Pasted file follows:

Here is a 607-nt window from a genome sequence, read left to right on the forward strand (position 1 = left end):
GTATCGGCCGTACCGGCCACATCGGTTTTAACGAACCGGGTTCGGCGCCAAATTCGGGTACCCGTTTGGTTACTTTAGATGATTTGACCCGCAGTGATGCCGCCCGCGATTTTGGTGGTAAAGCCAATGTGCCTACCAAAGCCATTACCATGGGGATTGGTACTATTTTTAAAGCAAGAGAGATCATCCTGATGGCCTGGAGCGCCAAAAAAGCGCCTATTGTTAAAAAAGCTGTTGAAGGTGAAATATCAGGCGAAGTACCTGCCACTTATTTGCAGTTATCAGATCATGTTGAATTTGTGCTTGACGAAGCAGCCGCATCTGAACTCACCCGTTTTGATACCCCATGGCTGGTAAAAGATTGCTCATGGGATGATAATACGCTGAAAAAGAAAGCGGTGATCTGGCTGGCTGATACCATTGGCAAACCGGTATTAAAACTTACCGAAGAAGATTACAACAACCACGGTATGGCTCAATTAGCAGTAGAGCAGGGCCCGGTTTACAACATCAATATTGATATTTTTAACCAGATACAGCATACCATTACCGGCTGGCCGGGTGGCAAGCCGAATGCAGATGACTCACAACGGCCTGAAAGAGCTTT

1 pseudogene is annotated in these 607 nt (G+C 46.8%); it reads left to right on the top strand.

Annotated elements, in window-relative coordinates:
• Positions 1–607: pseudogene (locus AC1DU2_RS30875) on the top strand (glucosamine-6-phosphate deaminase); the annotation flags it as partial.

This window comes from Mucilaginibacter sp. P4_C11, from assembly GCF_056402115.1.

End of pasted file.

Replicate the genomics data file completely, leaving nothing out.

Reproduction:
Here is a 607-nt window from a genome sequence, read left to right on the forward strand (position 1 = left end):
GTATCGGCCGTACCGGCCACATCGGTTTTAACGAACCGGGTTCGGCGCCAAATTCGGGTACCCGTTTGGTTACTTTAGATGATTTGACCCGCAGTGATGCCGCCCGCGATTTTGGTGGTAAAGCCAATGTGCCTACCAAAGCCATTACCATGGGGATTGGTACTATTTTTAAAGCAAGAGAGATCATCCTGATGGCCTGGAGCGCCAAAAAAGCGCCTATTGTTAAAAAAGCTGTTGAAGGTGAAATATCAGGCGAAGTACCTGCCACTTATTTGCAGTTATCAGATCATGTTGAATTTGTGCTTGACGAAGCAGCCGCATCTGAACTCACCCGTTTTGATACCCCATGGCTGGTAAAAGATTGCTCATGGGATGATAATACGCTGAAAAAGAAAGCGGTGATCTGGCTGGCTGATACCATTGGCAAACCGGTATTAAAACTTACCGAAGAAGATTACAACAACCACGGTATGGCTCAATTAGCAGTAGAGCAGGGCCCGGTTTACAACATCAATATTGATATTTTTAACCAGATACAGCATACCATTACCGGCTGGCCGGGTGGCAAGCCGAATGCAGATGACTCACAACGGCCTGAAAGAGCTTT

1 pseudogene is annotated in these 607 nt (G+C 46.8%); it reads left to right on the top strand.

Annotated elements, in window-relative coordinates:
• Positions 1–607: pseudogene (locus AC1DU2_RS30875) on the top strand (glucosamine-6-phosphate deaminase); the annotation flags it as partial.

This window comes from Mucilaginibacter sp. P4_C11, from assembly GCF_056402115.1.